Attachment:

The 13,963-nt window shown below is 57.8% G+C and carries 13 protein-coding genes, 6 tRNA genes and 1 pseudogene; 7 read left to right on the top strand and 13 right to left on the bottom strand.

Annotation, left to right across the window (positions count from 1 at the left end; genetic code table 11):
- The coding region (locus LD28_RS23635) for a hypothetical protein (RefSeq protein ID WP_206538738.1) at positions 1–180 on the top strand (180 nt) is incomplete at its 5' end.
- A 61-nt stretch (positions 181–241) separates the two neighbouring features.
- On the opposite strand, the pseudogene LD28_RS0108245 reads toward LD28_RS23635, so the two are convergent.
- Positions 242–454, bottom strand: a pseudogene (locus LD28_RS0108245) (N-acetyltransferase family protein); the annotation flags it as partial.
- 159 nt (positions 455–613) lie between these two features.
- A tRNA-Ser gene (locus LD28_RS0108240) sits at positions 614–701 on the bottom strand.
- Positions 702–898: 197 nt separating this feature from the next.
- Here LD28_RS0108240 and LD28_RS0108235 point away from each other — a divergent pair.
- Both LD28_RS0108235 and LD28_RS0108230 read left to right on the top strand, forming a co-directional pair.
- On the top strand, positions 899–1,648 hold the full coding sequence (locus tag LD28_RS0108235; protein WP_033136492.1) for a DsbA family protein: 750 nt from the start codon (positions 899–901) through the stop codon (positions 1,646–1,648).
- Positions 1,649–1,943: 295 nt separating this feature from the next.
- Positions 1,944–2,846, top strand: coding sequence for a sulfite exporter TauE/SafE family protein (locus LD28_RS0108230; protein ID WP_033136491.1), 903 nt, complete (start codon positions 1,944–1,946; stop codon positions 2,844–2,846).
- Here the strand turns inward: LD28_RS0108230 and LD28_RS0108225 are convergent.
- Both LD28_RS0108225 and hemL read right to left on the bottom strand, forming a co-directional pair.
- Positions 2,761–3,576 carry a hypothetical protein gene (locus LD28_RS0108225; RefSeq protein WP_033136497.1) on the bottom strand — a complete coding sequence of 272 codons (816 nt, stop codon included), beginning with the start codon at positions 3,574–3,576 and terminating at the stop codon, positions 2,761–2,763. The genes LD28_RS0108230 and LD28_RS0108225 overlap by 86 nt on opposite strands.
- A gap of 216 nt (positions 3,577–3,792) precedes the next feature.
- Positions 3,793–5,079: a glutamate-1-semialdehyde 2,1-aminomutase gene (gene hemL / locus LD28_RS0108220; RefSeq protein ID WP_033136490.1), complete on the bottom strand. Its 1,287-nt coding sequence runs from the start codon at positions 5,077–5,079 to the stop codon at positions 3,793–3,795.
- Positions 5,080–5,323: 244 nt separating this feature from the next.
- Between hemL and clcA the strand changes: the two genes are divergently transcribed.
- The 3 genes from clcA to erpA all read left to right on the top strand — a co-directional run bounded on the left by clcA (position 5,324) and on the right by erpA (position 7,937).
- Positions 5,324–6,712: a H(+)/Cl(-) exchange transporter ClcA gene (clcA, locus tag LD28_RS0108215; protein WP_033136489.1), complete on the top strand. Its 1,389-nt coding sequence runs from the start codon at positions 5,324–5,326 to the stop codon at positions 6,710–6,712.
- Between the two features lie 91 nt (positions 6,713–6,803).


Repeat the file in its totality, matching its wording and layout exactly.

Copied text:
The 13,963-nt window shown below is 57.8% G+C and carries 13 protein-coding genes, 6 tRNA genes and 1 pseudogene; 7 read left to right on the top strand and 13 right to left on the bottom strand.

Annotation, left to right across the window (positions count from 1 at the left end; genetic code table 11):
- The coding region (locus LD28_RS23635) for a hypothetical protein (RefSeq protein ID WP_206538738.1) at positions 1–180 on the top strand (180 nt) is incomplete at its 5' end.
- A 61-nt stretch (positions 181–241) separates the two neighbouring features.
- On the opposite strand, the pseudogene LD28_RS0108245 reads toward LD28_RS23635, so the two are convergent.
- Positions 242–454, bottom strand: a pseudogene (locus LD28_RS0108245) (N-acetyltransferase family protein); the annotation flags it as partial.
- 159 nt (positions 455–613) lie between these two features.
- A tRNA-Ser gene (locus LD28_RS0108240) sits at positions 614–701 on the bottom strand.
- Positions 702–898: 197 nt separating this feature from the next.
- Here LD28_RS0108240 and LD28_RS0108235 point away from each other — a divergent pair.
- Both LD28_RS0108235 and LD28_RS0108230 read left to right on the top strand, forming a co-directional pair.
- On the top strand, positions 899–1,648 hold the full coding sequence (locus tag LD28_RS0108235; protein WP_033136492.1) for a DsbA family protein: 750 nt from the start codon (positions 899–901) through the stop codon (positions 1,646–1,648).
- Positions 1,649–1,943: 295 nt separating this feature from the next.
- Positions 1,944–2,846, top strand: coding sequence for a sulfite exporter TauE/SafE family protein (locus LD28_RS0108230; protein ID WP_033136491.1), 903 nt, complete (start codon positions 1,944–1,946; stop codon positions 2,844–2,846).
- Here the strand turns inward: LD28_RS0108230 and LD28_RS0108225 are convergent.
- Both LD28_RS0108225 and hemL read right to left on the bottom strand, forming a co-directional pair.
- Positions 2,761–3,576 carry a hypothetical protein gene (locus LD28_RS0108225; RefSeq protein WP_033136497.1) on the bottom strand — a complete coding sequence of 272 codons (816 nt, stop codon included), beginning with the start codon at positions 3,574–3,576 and terminating at the stop codon, positions 2,761–2,763. The genes LD28_RS0108230 and LD28_RS0108225 overlap by 86 nt on opposite strands.
- A gap of 216 nt (positions 3,577–3,792) precedes the next feature.
- Positions 3,793–5,079: a glutamate-1-semialdehyde 2,1-aminomutase gene (gene hemL / locus LD28_RS0108220; RefSeq protein ID WP_033136490.1), complete on the bottom strand. Its 1,287-nt coding sequence runs from the start codon at positions 5,077–5,079 to the stop codon at positions 3,793–3,795.
- Positions 5,080–5,323: 244 nt separating this feature from the next.
- Between hemL and clcA the strand changes: the two genes are divergently transcribed.
- The 3 genes from clcA to erpA all read left to right on the top strand — a co-directional run bounded on the left by clcA (position 5,324) and on the right by erpA (position 7,937).
- Positions 5,324–6,712: a H(+)/Cl(-) exchange transporter ClcA gene (clcA, locus tag LD28_RS0108215; protein WP_033136489.1), complete on the top strand. Its 1,389-nt coding sequence runs from the start codon at positions 5,324–5,326 to the stop codon at positions 6,710–6,712.
- Between the two features lie 91 nt (positions 6,713–6,803).